With reference to FIGS. 2-4, a cable assembly 1 extending along the cable driven ultrasound imaging probe assembly 2, FIGS. 1a and 2, comprises, an outer sheath 3, a cable drive 4 and an inner core 5. With reference to FIG. 3, the outer sheath 3 comprises, a metal strip helically wound and providing a hollow metal tube armor 6, a tubular conducting braided sheath shield 7 surrounding the metal tube armor 6 and a continuous impervious layer 8 enclosing the braided sheath shield 7. The outer sheath 3 is compression resistant due to the armor 6 to avoid damage by reflexive biting by a medical patient, as well as, by rough handling of the probe assembly 2. The braided sheath shield 7 is fabricated from slender wire strands, tin plated, and braided into a tubular sleeve form by conventional wire braiding machines. The braided sheath shield 7 provides EMI/RFI electrical shielding for electrical signal transmitting conductors that are enclosed by the braided sheath shield 7. According to the embodiment, the braided sheath shield 7 is external to, or on an outside of, the metal tube armor 6, which laterally supports the exterior of the helical wraps of the metal tube armor 6, and prevents the helical wraps from unwinding. The braided sheath shield 7 permits the helical wraps of the metal tube armor 6 to provide a self supporting hollow interior space, lined by the helical wraps, within which the inner core 5 is inserted with ease. Yet the sheath shield 7 provides electrical shielding within the interior of the sheath shield 7.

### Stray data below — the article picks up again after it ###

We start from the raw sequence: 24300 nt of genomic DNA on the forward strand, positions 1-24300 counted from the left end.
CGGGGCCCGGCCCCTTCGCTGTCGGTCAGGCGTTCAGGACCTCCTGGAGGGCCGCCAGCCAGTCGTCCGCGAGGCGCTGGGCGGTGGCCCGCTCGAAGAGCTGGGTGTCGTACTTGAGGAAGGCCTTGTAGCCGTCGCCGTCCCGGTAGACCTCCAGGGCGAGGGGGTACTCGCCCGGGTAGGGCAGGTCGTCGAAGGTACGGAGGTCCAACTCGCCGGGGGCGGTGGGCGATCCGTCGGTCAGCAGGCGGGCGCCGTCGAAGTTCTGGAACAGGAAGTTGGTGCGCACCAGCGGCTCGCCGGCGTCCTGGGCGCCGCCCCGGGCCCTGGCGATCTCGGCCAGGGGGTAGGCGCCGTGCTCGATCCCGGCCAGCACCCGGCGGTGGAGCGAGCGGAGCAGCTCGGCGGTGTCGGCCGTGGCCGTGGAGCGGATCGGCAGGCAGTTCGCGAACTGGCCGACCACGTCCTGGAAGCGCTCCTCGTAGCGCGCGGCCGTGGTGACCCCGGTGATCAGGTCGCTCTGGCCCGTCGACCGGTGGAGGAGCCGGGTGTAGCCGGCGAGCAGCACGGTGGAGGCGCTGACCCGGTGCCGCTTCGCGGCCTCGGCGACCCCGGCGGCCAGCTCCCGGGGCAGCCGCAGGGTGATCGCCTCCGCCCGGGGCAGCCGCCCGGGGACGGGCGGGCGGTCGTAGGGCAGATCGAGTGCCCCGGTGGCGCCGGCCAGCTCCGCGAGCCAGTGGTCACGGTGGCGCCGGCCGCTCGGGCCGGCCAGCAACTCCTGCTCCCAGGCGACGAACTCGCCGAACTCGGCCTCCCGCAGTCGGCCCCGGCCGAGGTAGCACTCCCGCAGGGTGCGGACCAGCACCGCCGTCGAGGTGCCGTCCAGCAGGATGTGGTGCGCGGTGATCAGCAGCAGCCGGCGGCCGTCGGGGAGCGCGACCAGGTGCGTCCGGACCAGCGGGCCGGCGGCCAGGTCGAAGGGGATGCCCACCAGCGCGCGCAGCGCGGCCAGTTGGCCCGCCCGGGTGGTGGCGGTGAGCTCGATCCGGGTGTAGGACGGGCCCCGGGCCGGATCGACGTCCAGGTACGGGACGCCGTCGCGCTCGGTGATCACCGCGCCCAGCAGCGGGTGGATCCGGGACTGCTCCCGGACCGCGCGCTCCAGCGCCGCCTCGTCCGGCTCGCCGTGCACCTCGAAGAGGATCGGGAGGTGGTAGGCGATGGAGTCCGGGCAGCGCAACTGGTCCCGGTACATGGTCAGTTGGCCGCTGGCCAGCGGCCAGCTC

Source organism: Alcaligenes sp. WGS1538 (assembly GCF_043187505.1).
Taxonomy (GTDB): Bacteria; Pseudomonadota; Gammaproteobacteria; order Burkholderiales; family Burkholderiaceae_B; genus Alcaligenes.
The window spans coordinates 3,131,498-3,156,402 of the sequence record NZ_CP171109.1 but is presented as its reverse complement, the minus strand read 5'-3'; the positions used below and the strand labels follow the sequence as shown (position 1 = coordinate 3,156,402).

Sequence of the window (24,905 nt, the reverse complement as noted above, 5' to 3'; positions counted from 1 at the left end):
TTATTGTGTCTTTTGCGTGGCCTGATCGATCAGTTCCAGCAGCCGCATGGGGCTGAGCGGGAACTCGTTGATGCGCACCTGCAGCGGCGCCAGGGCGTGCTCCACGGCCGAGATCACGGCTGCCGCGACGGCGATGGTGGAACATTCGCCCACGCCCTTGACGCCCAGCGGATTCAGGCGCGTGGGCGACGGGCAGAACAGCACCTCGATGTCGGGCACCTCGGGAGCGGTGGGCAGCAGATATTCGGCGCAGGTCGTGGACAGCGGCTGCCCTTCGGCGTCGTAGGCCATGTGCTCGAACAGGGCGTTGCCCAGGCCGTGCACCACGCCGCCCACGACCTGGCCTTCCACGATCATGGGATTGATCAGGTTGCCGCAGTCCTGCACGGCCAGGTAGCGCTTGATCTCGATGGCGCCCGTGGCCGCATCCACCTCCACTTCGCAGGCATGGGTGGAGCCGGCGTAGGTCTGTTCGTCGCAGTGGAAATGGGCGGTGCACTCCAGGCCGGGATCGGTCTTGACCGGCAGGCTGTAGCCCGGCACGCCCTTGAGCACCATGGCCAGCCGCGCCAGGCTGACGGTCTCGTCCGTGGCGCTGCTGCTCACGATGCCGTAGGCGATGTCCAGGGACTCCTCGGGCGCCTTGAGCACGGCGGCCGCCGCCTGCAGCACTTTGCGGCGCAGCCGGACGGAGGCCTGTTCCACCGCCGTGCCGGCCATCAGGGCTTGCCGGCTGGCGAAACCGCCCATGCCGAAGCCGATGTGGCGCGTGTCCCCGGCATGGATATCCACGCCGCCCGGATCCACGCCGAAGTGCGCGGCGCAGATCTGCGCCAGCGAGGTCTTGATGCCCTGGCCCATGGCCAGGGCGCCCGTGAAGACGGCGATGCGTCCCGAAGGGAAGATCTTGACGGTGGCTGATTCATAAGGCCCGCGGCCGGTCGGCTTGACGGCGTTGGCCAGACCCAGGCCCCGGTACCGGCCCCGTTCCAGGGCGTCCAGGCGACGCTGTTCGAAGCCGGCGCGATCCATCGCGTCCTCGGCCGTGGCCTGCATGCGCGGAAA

With reference to FIGS. 2 and 3, the braided sheath shield 7 has interstices among individual wire strands. A continuous impervious layer 8 encloses the braided sheath shield 7, and is comprised of an outer layer of polymeric material embedded in the interstices. The impervious layer 8 seals the cable assembly 1, and resists sterilization chemicals and sterilization environments typically in an autoclave with high temperature steam for a duration of time. A stub end 9, FIG. 1a, of the cable assembly 1 extends for connection and attachment to a remainder of the ultrasound imaging probe assembly 2, according to further details, which are disclosed by way of example in U.S. Pat. No. 5,413,107, incorporated herein by reference.
With reference to FIGS. 2 and 4, the inner core 5 comprises, the cable drive 4 and multiple slender strands of signal transmitting conductors in the form of coaxial cables 10. The inner core 5 further comprises, an elongated and slender first tunnel or sheath 11 having a central axis, and elongated and slender additional tunnels or sheaths 12. A first, rotatable torque control cable 13 of said cable drive 4 is rotatably received in the first tunnel or sheath 11. Additional, articulation control cables 14 of said cable drive 4 are axially slidable within said additional tunnels or sheaths 12.